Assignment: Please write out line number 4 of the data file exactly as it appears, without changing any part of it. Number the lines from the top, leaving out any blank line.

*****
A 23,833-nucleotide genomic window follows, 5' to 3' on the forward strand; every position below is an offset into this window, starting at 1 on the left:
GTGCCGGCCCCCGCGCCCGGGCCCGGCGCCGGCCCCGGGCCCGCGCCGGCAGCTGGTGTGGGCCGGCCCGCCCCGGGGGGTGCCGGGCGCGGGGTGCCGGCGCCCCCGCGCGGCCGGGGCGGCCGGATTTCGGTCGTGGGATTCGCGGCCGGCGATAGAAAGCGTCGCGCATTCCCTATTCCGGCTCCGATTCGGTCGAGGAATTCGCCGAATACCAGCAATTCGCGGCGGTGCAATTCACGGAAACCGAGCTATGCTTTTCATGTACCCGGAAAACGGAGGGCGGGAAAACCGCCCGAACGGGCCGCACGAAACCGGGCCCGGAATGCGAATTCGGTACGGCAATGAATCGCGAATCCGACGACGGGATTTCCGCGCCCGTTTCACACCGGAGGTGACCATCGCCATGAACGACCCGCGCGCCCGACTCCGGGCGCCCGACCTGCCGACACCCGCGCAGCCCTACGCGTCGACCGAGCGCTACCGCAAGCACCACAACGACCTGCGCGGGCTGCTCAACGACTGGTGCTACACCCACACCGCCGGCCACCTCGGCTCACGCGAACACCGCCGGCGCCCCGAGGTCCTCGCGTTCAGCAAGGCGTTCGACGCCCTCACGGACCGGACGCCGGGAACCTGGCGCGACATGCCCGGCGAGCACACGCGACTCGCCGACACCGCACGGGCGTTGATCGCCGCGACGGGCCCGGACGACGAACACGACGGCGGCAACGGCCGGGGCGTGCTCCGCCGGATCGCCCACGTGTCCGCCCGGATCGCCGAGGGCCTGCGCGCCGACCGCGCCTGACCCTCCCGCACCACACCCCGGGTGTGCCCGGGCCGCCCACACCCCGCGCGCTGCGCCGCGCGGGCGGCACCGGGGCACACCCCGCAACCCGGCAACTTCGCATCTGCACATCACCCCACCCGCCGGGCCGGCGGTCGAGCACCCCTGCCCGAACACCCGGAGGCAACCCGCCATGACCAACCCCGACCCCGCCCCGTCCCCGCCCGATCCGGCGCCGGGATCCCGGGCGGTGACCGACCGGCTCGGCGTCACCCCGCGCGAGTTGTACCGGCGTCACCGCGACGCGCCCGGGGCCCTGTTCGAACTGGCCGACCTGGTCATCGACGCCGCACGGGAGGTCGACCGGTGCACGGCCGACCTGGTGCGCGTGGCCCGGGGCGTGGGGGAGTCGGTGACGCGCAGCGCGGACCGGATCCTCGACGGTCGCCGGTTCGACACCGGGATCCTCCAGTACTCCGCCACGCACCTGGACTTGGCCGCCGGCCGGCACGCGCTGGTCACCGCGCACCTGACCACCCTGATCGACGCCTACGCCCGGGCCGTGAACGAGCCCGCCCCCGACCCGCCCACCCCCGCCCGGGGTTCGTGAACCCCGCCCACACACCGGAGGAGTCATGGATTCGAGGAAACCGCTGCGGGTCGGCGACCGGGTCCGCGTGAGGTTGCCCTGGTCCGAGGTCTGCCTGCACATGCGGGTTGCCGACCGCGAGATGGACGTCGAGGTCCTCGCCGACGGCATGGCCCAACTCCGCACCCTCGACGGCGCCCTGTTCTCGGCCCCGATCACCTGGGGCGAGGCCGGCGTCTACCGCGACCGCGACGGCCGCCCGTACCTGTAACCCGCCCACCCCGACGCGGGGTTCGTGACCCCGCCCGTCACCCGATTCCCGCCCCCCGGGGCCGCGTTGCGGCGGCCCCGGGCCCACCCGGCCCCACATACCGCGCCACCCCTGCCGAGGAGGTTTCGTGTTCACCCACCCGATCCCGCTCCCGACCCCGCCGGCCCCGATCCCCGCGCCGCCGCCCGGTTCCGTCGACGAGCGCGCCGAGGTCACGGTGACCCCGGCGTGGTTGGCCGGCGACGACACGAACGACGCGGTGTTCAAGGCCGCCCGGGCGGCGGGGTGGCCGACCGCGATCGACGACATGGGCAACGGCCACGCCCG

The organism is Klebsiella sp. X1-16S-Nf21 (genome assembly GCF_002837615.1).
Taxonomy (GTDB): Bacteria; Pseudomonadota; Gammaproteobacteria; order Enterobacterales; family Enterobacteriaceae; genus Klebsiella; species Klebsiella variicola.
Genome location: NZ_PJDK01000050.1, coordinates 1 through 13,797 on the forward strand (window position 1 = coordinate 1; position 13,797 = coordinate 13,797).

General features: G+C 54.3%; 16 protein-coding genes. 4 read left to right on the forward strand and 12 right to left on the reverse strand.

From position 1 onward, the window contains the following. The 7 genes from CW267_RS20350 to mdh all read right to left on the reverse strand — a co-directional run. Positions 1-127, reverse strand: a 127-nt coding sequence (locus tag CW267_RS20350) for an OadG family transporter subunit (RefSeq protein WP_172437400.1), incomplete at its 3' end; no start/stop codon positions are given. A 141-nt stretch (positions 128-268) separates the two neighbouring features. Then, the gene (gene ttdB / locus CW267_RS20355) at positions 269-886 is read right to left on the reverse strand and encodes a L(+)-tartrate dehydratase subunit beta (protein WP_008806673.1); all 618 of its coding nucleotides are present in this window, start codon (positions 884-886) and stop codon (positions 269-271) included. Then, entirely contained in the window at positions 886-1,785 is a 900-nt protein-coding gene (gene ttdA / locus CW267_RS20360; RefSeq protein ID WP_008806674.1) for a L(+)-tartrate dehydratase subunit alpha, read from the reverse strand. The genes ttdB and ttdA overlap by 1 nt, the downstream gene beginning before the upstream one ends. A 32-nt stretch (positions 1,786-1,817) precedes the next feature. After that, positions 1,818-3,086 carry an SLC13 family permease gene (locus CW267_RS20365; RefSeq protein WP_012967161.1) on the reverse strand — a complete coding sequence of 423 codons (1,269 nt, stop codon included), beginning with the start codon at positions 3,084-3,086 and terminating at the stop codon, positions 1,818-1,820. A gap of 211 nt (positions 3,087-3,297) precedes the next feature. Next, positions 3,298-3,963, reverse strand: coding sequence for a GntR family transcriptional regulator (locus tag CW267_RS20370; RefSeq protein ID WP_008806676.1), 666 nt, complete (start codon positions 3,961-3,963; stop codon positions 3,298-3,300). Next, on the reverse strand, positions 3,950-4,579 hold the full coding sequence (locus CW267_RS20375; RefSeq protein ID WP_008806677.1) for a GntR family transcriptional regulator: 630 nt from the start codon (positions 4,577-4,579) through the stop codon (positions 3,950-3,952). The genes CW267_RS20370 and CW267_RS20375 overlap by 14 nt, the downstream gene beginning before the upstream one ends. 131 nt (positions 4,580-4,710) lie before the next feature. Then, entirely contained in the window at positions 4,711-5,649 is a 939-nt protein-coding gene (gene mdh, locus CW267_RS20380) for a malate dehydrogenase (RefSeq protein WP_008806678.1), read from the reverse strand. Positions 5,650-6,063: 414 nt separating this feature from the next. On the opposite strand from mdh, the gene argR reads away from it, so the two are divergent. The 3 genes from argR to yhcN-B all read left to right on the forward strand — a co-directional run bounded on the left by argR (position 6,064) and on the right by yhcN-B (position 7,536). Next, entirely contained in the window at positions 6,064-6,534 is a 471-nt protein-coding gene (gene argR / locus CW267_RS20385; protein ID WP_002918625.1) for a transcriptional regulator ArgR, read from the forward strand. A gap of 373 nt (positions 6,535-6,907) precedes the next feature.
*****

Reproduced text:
Taxonomy (GTDB): Bacteria; Pseudomonadota; Gammaproteobacteria; order Enterobacterales; family Enterobacteriaceae; genus Klebsiella; species Klebsiella variicola.